I adore Adam Guettel's score for The Light in the Piazza, so I was very excited to see Floyd Collins, his only other full musical, I believe.
You can definitely tell the two shows are buy the same guy. The music shows the same love of the human voice (especially the soprano register, which seems quite unpopular nowadays), of rich harmonies, of long held notes, and of abandoning words when emotion gets too overwhelming. In Floyd Collins, set in 1925 Kentucky, they yodel; there's even a fantastic yodel-echo-fugue when Floyd explores a cave and hears his own voice bounce back at him.
Guettel also can write a nifty comic song when he wants to: the highlight of the show is a jazzy number for a trio of sleazy journalists, in three-part-harmony with accompanying dance. Other good numbers: the energetic country song "Tween a Rock an' a Hard Place," the folky "Ballad of Floyd Collins," the "Riddle Song" that displays the love between Floyd and his brother Homer (and appeared on Sondheim's list of "Songs I Wish I'd Written") and the finale "How Glory Goes." I was really impressed by the sincerity of this last number: in it, a dying man sings to God, accepting his own mortality and wondering about Heaven. It's truly refreshing, in an era when atheism is trendy and irony is rampant, to hear a song that really engages with spirituality.
Despite all these good songs, I still prefer Piazza. The rest of the numbers in Floyd Collins are not very memorable, maybe because the musical has a weaker story. One of the things that I loved about Piazza was that you never knew what the characters would do next. Floyd Collins, on the other hand, has the plotline: Caver gets trapped. Other people try to save him. They fail.
The struggles between the other characters about how best to rescue Floyd are often perfunctory--his father, a mining-company engineer, and the aforementioned sleazy journalists are all one-dimensional bad guys. And the idea that Floyd's sister Nellie, who has spent time in a mental institution, is really wise and spiritual instead of insane, strikes me as offensive. One thing I liked is that the first journalist on the scene, Skeets Miller, isn't the sleazy guy you'd expect. (Pop culture posits that all journalists from the 1920s were fast-talking, greedy wiseguys.) Instead, he comes to love Floyd, and feels guilty that he provoked a media circus.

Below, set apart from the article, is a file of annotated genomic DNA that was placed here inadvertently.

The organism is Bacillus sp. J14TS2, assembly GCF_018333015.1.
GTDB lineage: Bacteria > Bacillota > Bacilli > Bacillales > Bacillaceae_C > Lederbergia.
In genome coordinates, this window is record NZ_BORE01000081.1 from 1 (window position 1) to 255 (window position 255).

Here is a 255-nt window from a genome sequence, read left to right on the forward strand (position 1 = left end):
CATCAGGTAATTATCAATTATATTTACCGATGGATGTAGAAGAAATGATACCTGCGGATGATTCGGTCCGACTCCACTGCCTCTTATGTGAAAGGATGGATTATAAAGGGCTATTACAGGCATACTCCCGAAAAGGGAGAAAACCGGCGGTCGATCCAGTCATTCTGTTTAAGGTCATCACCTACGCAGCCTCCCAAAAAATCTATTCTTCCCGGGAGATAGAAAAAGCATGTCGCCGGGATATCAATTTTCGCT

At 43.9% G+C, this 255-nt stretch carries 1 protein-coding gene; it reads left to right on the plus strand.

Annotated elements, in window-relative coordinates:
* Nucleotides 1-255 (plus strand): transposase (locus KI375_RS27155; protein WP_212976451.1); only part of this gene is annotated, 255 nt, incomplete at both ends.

The Stumptown Stages production made good use of a few simple props--ladders and benches--to evoke Floyd's cave and the other setting. Kirk Mouser's baritone and Todd Tschida's tenor blended beautifully on the "Riddle Song"--in fact all the cast members did well with this difficult score. I feel that Floyd Collins might be better as a song cycle than a book musical, but I applaud Guettel and Landau for writing, and Stumptown for producing, a serious, sincere musical about a man in extremity.
P.S.: Evidently Floyd was exploring caves as part of the "Kentucky Cave Wars." I wish a little more of this background had made it into the show.